The plaintiff lawyers accused of not negotiating enough money out of the NFL have held their ground, stating that their clients would be adequately covered by the amount agreed to in the settlement. If they cannot provide enough evidence to satisfy Brody, there are two options: they can go back to the mediation room and try to get the NFL to shell out more money, or they can take the case to trial—which would be costly for both sides, and could take years to reach a conclusion.

Thanksgiving feasts and days spent with family mark the official start to our holiday season each year. According to the Department of Transportation, Thanksgiving is also the busiest time of the year, with more than 35 million people traveling by car to visit family and friends.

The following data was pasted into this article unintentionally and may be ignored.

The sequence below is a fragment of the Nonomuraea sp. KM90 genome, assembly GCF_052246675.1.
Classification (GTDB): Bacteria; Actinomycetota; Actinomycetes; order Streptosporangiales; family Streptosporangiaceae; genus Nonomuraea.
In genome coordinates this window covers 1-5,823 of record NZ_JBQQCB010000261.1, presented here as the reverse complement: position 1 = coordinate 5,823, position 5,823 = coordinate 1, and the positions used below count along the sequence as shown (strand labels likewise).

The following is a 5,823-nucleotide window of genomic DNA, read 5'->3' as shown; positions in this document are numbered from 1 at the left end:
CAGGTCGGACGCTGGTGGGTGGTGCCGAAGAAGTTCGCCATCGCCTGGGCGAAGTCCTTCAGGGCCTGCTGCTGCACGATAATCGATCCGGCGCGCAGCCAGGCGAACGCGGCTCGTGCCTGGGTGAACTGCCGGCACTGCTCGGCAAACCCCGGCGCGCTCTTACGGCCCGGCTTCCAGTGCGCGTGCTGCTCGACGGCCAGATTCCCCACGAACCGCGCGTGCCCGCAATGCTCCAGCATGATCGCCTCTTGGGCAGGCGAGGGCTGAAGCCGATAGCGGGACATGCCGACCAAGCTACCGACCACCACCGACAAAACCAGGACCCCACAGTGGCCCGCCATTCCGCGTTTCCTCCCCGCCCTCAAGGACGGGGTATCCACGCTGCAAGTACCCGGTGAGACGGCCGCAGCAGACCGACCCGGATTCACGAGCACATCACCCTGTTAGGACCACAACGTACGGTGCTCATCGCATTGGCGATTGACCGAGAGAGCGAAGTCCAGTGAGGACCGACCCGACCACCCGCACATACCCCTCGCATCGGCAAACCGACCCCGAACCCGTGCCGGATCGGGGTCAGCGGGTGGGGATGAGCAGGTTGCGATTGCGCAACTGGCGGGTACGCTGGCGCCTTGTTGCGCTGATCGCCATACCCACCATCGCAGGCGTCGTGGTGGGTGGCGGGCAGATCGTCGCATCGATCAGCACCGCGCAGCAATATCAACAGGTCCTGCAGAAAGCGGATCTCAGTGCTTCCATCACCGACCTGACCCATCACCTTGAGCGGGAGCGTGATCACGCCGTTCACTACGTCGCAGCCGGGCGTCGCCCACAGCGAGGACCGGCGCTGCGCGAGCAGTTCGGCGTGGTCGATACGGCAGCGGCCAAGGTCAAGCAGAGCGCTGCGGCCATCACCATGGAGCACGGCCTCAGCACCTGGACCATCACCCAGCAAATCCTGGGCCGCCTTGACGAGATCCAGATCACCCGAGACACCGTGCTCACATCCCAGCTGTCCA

Combine distractions of a family road trip and an increase in traffic, and accidents are bound to happen.

Before you hop behind the wheel this Thanksgiving, check out our 10 tips for travel to ensure a safe and happy holiday:

Although the number of workplace injuries has fallen since 2011, according to the Bureau of Labor Statistics, the risk of injury or illness remains high for employees in air transportation, public sector construction, nursing homes, and some other jobs.

If you were injured while on the job, you may be entitled to workers’ compensation benefits. Depending on the severity of your injury, your employer could be held liable for lost wages, medical expenses, rehabilitation costs, and benefits to your dependents.

Take these steps after a workplace injury to ensure your claim is properly established: